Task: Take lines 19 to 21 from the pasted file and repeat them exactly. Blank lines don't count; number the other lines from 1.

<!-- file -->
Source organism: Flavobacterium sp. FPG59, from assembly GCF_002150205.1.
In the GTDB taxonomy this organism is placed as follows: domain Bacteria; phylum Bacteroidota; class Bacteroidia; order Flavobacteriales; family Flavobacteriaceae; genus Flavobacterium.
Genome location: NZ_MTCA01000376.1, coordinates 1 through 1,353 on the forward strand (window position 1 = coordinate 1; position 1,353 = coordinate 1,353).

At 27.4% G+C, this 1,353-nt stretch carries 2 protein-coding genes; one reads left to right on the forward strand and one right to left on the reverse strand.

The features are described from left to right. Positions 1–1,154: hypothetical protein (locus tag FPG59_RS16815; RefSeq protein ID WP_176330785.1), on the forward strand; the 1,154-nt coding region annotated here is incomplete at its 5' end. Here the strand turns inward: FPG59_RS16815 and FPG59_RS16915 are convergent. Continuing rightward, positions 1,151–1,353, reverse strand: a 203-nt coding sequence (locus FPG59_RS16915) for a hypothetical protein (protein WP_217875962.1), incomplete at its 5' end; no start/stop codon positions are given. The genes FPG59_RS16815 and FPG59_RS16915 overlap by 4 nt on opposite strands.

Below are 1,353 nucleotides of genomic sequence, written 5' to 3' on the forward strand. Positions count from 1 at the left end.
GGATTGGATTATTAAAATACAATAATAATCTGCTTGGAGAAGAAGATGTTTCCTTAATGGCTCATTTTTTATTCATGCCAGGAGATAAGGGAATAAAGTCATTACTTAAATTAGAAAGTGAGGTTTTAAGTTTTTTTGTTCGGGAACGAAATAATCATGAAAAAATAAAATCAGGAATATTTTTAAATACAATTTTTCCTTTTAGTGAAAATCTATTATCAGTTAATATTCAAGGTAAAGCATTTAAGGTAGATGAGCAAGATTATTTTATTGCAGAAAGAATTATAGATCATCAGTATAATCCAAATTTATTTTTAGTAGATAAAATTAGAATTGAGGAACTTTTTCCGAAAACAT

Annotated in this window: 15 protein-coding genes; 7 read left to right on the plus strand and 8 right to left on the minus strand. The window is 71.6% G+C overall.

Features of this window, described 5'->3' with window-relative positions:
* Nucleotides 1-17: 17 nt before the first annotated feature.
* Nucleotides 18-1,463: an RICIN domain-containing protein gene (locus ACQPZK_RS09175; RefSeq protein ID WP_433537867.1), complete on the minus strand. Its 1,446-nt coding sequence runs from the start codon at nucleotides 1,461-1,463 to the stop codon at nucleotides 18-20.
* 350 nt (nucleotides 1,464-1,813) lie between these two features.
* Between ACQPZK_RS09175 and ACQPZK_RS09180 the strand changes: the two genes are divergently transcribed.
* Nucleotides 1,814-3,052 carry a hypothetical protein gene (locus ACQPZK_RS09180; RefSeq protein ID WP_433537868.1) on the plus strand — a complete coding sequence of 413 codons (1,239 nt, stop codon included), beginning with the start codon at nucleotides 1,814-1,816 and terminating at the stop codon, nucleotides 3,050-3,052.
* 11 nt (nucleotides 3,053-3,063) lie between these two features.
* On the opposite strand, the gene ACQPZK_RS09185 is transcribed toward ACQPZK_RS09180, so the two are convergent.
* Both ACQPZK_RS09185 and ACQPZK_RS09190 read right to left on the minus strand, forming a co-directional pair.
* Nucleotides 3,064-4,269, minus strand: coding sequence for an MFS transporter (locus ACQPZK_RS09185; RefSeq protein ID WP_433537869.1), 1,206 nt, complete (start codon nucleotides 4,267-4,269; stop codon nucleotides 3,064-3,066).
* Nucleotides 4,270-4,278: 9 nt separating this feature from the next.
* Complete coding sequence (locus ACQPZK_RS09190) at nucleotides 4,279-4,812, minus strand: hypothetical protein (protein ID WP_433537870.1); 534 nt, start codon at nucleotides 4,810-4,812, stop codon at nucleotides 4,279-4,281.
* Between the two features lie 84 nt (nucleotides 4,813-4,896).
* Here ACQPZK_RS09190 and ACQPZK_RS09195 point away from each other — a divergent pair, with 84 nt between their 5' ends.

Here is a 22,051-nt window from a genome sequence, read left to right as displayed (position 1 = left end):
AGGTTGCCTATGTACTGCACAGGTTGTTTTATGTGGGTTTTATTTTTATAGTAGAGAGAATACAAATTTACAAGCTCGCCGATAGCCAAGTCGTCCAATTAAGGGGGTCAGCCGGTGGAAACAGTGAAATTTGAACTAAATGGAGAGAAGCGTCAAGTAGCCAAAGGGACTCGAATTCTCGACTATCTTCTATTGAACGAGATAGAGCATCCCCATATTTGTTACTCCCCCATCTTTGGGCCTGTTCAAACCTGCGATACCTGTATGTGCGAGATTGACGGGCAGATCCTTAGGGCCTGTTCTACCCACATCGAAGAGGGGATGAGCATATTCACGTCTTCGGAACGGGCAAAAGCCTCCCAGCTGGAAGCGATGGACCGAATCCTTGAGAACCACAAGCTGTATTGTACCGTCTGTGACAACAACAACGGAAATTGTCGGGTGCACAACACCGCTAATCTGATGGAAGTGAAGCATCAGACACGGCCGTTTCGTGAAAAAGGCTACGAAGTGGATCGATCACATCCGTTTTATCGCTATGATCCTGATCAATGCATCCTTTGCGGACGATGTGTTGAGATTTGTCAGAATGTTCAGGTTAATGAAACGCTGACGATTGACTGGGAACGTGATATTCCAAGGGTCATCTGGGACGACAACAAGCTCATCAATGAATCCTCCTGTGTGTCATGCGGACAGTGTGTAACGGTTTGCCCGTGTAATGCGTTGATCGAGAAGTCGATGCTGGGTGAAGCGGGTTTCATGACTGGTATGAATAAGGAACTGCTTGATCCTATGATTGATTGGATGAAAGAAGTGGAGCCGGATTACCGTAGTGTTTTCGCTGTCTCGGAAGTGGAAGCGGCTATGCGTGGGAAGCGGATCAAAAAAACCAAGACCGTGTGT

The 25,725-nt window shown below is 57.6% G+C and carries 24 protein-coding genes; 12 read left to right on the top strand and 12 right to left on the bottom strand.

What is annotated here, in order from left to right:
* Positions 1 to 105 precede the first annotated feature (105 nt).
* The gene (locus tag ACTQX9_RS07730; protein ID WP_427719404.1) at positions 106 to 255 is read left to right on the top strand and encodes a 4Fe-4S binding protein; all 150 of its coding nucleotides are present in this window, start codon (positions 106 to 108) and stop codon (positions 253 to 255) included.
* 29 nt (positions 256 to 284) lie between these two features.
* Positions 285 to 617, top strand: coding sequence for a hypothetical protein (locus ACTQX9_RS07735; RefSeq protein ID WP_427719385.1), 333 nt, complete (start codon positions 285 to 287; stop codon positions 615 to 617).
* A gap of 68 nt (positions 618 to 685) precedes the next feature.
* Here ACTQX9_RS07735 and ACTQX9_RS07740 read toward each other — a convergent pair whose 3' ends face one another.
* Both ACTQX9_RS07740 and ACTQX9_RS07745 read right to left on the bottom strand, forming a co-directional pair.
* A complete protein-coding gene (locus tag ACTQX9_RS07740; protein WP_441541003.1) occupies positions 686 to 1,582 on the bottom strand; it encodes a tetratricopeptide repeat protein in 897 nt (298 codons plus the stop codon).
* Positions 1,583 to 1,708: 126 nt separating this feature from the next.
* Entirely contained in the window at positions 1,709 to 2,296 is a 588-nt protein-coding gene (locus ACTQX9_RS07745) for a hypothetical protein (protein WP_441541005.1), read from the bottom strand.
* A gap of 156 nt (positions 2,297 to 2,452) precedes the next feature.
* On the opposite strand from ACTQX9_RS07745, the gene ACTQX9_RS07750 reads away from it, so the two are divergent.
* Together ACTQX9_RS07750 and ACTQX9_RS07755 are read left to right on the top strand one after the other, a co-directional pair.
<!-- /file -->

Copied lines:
* Nucleotides 4,270-4,278: 9 nt separating this feature from the next.
* Complete coding sequence (locus ACQPZK_RS09190) at nucleotides 4,279-4,812, minus strand: hypothetical protein (protein ID WP_433537870.1); 534 nt, start codon at nucleotides 4,810-4,812, stop codon at nucleotides 4,279-4,281.
* Between the two features lie 84 nt (nucleotides 4,813-4,896).